The present invention includes a character reader, an indicating means, a motion means, a motor velocity detecting means and a variable delay means. The character reader reads characters from the document and provides a first electrical signal when it is not able to properly read a character. The indicating means is located a fixed distance from the character reader and identifies the characters that cannot be read on the document adjacent such characters. The motion means includes an AC synchronous motor that moves the document in a continuous motion relative to and past the character reader and indicating means. The motor velocity detecting means detects the velocity of the AC motor and provides a second electrical signal that is representative of such velocity. The variable delay means delays the first electrical signal (from the character reader) by a variable amount, which amount depends upon the second electrical signal (from the velocity means), to provide as an output a third electrical signal. The third electrical signal is fed to the indicating means to identifty on the document the character that could not be read adjacent such character.
Describing briefly the preferred embodiment, the character reader is a magnetic character reader that is fixed to the frame of the machine. The indicating means includes an impact-type dot printer located a fixed distance from the reader and fixed to the frame of the machine. Such indicating means also includes printer pulse-width and printer drive circuitry. (See FIG. 2) The motion means includes an AC synchronous motor that drives the document in a transport path, with such document passing adjacent the reader and printer. The motor velocity detecting means is a frequency detecting means that detects the frequency of excitation applied to the AC synchronous motor of the motion means. (See FIG. 2) The variable delay means includes a phase-locked loop and shift register circuitry. More particularly, the phase-locked loop (see FIG. 2) includes a phase-sensitive detector, a low pass filter, a voltage controlled oscillator and a counter circuit. In addition, the shift register circuitry includes a shift register, a two phase clock generator, a pair of level shifters and an associated data synchronizer.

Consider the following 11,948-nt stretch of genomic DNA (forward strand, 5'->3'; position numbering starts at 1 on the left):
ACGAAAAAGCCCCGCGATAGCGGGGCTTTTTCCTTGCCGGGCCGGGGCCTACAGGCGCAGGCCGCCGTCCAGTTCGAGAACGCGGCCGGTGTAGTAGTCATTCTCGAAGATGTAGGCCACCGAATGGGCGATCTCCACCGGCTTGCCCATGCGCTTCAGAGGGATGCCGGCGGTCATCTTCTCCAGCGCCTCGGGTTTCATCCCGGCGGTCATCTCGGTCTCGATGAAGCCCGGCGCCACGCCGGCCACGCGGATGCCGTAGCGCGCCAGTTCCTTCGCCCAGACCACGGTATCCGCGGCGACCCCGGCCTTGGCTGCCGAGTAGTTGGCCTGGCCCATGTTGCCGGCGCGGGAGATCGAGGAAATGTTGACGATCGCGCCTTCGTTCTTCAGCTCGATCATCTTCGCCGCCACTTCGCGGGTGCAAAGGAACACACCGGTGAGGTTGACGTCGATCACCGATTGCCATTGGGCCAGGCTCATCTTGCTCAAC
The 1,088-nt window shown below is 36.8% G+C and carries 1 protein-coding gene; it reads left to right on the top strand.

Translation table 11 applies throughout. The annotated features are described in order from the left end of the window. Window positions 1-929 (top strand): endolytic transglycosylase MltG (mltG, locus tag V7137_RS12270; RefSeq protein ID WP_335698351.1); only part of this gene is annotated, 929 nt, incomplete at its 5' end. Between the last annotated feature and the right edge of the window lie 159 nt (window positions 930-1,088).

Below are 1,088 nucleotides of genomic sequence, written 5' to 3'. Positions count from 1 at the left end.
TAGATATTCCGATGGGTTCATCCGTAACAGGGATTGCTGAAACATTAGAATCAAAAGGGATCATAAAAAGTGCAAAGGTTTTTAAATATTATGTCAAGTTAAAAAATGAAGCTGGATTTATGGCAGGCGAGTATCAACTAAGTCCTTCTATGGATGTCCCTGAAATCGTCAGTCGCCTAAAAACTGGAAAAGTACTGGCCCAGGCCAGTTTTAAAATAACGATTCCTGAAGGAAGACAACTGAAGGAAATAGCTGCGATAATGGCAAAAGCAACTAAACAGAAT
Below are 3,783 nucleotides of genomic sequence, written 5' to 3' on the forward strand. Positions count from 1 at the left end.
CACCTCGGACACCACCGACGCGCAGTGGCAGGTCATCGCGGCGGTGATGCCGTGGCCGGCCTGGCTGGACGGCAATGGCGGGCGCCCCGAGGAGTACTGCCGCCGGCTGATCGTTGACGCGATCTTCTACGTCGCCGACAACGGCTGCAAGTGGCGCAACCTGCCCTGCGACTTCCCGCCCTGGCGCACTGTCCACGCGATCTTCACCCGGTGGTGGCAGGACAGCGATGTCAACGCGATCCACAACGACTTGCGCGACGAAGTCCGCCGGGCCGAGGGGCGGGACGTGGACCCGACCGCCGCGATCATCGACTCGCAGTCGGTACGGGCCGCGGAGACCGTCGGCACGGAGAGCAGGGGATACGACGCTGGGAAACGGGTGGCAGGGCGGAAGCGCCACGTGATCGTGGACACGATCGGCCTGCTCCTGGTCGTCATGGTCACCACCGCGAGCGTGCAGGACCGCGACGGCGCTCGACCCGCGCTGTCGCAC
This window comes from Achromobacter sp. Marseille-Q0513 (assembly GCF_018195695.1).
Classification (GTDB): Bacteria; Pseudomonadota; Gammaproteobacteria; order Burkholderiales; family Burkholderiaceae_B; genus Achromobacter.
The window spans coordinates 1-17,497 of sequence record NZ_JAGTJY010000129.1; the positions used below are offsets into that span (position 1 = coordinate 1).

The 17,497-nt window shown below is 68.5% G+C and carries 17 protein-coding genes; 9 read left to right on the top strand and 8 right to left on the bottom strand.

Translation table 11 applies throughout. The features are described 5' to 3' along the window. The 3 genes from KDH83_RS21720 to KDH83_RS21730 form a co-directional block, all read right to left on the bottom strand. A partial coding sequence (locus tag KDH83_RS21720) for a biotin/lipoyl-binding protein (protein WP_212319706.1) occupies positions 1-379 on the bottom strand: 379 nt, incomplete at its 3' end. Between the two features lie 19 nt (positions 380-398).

FIG. 1 is a block diagram of a document processing character reading apparatus utilizing the present invention;
FIG. 2 is a block diagram of the electrical circuitry of the error-indicating character reader block of FIG. 1 and according to the present invention;
FIG. 3 is a detailed block diagram of the frequency detecting means block of FIG. 2;
FIG. 4 is a detailed block diagram of the phase sensitive detector block, the low pass filter block, the voltage controlled oscillator block, the counter block, the data synchronizer block and the shift register circuitry block of FIG. 2;
FIG. 5 is a detailed block diagram of the printer pulse width generator block, the printer drive circuitry block and the printer block of FIG. 2;
FIG. 6 is a circuit diagram for the block diagram of FIG. 3;
FIG. 7 is a circuit diagram for the phase sensitive detector block, the low pass filter block, the voltage controlled oscillator block and the counter block of FIG. 4;